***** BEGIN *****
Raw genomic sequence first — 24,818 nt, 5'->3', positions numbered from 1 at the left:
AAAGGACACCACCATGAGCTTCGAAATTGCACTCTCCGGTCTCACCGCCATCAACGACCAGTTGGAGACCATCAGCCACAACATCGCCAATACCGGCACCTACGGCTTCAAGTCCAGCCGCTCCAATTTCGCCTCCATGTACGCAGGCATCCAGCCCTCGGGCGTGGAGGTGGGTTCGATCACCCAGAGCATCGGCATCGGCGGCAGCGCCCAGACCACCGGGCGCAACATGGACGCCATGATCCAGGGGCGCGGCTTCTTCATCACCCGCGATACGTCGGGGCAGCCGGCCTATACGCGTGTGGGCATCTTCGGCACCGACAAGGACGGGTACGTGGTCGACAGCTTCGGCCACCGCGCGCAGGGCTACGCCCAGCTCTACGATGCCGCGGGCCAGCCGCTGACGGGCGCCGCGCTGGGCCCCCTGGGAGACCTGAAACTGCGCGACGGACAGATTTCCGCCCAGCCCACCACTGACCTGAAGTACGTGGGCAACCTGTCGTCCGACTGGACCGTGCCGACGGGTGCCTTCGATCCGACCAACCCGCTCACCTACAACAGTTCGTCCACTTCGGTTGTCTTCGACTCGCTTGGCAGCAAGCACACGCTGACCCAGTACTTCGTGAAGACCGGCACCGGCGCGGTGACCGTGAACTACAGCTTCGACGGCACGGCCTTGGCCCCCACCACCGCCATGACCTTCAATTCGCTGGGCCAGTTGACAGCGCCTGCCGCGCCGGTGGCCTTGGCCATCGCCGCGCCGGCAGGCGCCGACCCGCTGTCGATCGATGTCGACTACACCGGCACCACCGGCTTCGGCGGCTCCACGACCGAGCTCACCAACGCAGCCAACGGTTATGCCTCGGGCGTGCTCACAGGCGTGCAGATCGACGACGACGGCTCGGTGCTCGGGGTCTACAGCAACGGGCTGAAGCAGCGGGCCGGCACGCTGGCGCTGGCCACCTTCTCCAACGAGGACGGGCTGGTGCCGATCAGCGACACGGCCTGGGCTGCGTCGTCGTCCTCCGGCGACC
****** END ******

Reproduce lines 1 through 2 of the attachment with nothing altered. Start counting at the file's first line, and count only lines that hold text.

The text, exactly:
Raw genomic sequence first — 24,818 nt, 5'->3', positions numbered from 1 at the left:
AAAGGACACCACCATGAGCTTCGAAATTGCACTCTCCGGTCTCACCGCCATCAACGACCAGTTGGAGACCATCAGCCACAACATCGCCAATACCGGCACCTACGGCTTCAAGTCCAGCCGCTCCAATTTCGCCTCCATGTACGCAGGCATCCAGCCCTCGGGCGTGGAGGTGGGTTCGATCACCCAGAGCATCGGCATCGGCGGCAGCGCCCAGACCACCGGGCGCAACATGGACGCCATGATCCAGGGGCGCGGCTTCTTCATCACCCGCGATACGTCGGGGCAGCCGGCCTATACGCGTGTGGGCATCTTCGGCACCGACAAGGACGGGTACGTGGTCGACAGCTTCGGCCACCGCGCGCAGGGCTACGCCCAGCTCTACGATGCCGCGGGCCAGCCGCTGACGGGCGCCGCGCTGGGCCCCCTGGGAGACCTGAAACTGCGCGACGGACAGATTTCCGCCCAGCCCACCACTGACCTGAAGTACGTGGGCAACCTGTCGTCCGACTGGACCGTGCCGACGGGTGCCTTCGATCCGACCAACCCGCTCACCTACAACAGTTCGTCCACTTCGGTTGTCTTCGACTCGCTTGGCAGCAAGCACACGCTGACCCAGTACTTCGTGAAGACCGGCACCGGCGCGGTGACCGTGAACTACAGCTTCGACGGCACGGCCTTGGCCCCCACCACCGCCATGACCTTCAATTCGCTGGGCCAGTTGACAGCGCCTGCCGCGCCGGTGGCCTTGGCCATCGCCGCGCCGGCAGGCGCCGACCCGCTGTCGATCGATGTCGACTACACCGGCACCACCGGCTTCGGCGGCTCCACGACCGAGCTCACCAACGCAGCCAACGGTTATGCCTCGGGCGTGCTCACAGGCGTGCAGATCGACGACGACGGCTCGGTGCTCGGGGTCTACAGCAACGGGCTGAAGCAGCGGGCCGGCACGCTGGCGCTGGCCACCTTCTCCAACGAGGACGGGCTGGTGCCGATCAGCGACACGGCCTGGGCTGCGTCGTCGTCCTCCGGCGACC